Why, do you think, but just because it is to Him He is wont to attribute even that which is His own, of whom He Himself also is? Hence we have Him saying, “My doctrine is not mine, but His that sent me.” [John 7:16] If, therefore, in such a passage we are to understand that as His doctrine, which nevertheless He declared not to be His own, but the Father’s, how much more in that other passage are we to understand the Holy Spirit as proceeding from Himself, where His words, He proceeds from the Father, were uttered so as not to imply, He proceeds not from me?
In short, Augustine is saying that Christ mentioned only the Father as it pertains to the Spirit’s procession, because Christ considers everything that belongs to Himself as belonging to the Father. So, Augustine reasons, this does not imply that the Spirit does not proceed from Him any more than “My doctrine” is not “Mine” as it pertains to Christ. It is “Mine” (the Son’s) but also “not mine, but His” (the Father’s).
But from Him, of whom the Son has it that He is God (for He is God of God), He certainly has it that from Him also the Holy Spirit proceeds: and in this way the Holy Spirit has it of the Father Himself, that He should also proceed from the Son, even as He proceeds from the Father.
On the surface, “even as He proceeds from the Father” appears to say that the Spirit proceeds from the Father and Son in the same exact way—that being, eternally.
In connection with this, we come also to some understanding…why the Holy Spirit is not said to be born, but to proceed: since, if He also were called by the name of Son, He could not avoid being called the Son of both, which is utterly absurd.
Augustine now anticipates the second objection to his teaching, as I said before is as follows:
Augustine’s logic is that if procession belongs to God the Father, this means procession of the Spirit is a property belonging to Divinity. Because the Son is God, it is therefore true to say the procession likewise belongs to the Son.
The objection to the preceding teaching is that if being begotten belongs to the Son, and He is God, then being begotten is a property belonging to Divinity, therefore the Spirit should be also begotten just as the Son is. Augustine replies that the logic pertaining to procession is not the same as eternal-causation-via-being-begotten:
For no one is a son of two, unless of a father and mother…
In short, the Spirit cannot be begotten, because (Augustine presupposes) the Spirit proceeds from the Son. And, if procession logically the same as being begotten, that would make the Spirit both proceeding from the Son and the son of the Son–but with the same Father who begets both the Son and Spirit and proceeds the Spirit. This is illogical and not possible. One can be a grandson, of a son, of a father—but not a son of another son, as well as being a child of that other son’s father.
But the Holy Spirit proceeds not from the Father into the Son, and then proceeds from the Son to the work of the creature’s sanctification; but He proceeds at the same time from both: although this the Father has given unto the Son, that He should proceed from Him also, even as He proceeds from Himself.
The preceding statement is hugely in favor of the Florentine formulation of the Filioque. The Father alone is not the cause of the Holy Spirit, but the Father and the Son “at the same time,” or in the words of Florence, “a single principle and a single spiration.”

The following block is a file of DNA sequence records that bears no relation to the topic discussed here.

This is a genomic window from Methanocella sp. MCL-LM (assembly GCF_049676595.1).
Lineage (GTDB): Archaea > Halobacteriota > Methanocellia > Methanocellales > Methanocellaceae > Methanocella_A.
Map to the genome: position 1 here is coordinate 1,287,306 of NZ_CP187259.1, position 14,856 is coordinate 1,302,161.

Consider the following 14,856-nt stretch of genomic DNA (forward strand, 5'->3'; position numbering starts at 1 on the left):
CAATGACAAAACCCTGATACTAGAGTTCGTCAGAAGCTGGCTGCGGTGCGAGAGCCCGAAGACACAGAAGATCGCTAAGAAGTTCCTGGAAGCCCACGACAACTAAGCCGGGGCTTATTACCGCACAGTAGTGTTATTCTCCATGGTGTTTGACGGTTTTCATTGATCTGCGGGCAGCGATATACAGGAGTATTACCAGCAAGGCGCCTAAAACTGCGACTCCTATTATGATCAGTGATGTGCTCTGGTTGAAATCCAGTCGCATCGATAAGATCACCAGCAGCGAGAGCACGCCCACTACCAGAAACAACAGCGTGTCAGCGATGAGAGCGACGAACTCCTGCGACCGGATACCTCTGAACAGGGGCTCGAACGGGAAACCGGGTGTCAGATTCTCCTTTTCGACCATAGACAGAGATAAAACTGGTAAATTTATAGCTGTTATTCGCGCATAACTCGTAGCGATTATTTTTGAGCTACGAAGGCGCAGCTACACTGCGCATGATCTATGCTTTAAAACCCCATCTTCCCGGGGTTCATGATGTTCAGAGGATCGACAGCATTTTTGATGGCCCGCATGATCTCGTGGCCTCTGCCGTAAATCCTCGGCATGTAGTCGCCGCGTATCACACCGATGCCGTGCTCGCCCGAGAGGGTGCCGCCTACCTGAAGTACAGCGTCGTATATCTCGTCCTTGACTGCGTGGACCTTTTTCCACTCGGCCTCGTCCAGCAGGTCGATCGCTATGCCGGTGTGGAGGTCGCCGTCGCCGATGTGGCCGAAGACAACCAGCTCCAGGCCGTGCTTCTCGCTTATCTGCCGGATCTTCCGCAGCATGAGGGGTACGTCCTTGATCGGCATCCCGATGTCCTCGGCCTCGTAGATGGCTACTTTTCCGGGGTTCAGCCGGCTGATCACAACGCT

The following image, where it says “Latin Church,” appears to illustrate what Augustine is saying here:
An Orthodox Christian may object that the preceding statement pertains to eternal origins, because “the work of the creature’s sanctification” is the point at issue, and one would have to infer that the temporal procession in every way reflects the eternal procession—a statement Augustine does not explicitly make. For now, we are going to handwave this away and say that Augustine is speaking about eternal origins, because of On the Trinity, Book 15, Par 47.
Before parsing that passage, let’s finish Tractate 99:
And as little can we say that the Holy Spirit is not the life, seeing that the Father is the life [John 5:26], and the Son is the life [John 14:6]. And in the same way as the Father, who has life in Himself, has given to the Son also to have life in Himself; so has He also given that life should proceed from Him, even as it also proceeds from Himself. But we come now to the words of our Lord that follow, when He says: “And He will show you things to come. He shall glorify me; for He shall receive of mine, and shall show it unto you. All things that the Father has are mine: therefore, said I, that He shall take of mine, and shall show it unto you.” [John 16:14-15]
Augustine concludes the Tractate making “an argument from Life.” This is similar to the “God is Spirit” argument. If the Father is said to be Life and the Son the same, therefore the Son has everything the Father has. Because nowhere in the Scriptures is the Spirit called “Life,” therefore He does not share this quality self-susbsistently as the Father and Son do. Thus, it is necessary to infer that the Father takes what is His and gives it to the Son, which obviously includes the ability to “proceed” the Holy Spirit.
Granted, this is a bad argument. For one, we are aware that the Son says the doctrine is not His own, but yet it is—so, why would it be necessary to infer that the Spirit is not the Life simply because it is nowhere explicitly stated? John 6:63 and Rom 8:2 mitigates against Augustine’s point here, though technically it is possible to infer that the Spirit gives life through the Son, but He is not the Life in of Himself. Ambrose also explicitly calls the Holy Spirit “the Spirit of Life” (On the Holy Spirit, Book 1, Par 58), which shows that Augustine’s own teacher did not concur. Lastly, there are Trinitarian issues with the statement if taken at face value. Do the Two or Three Persons have three separate “Lifes” per hypostasis? Of course not. Life must belong to the divine essence, which means each hypostasis shares the same “Life.”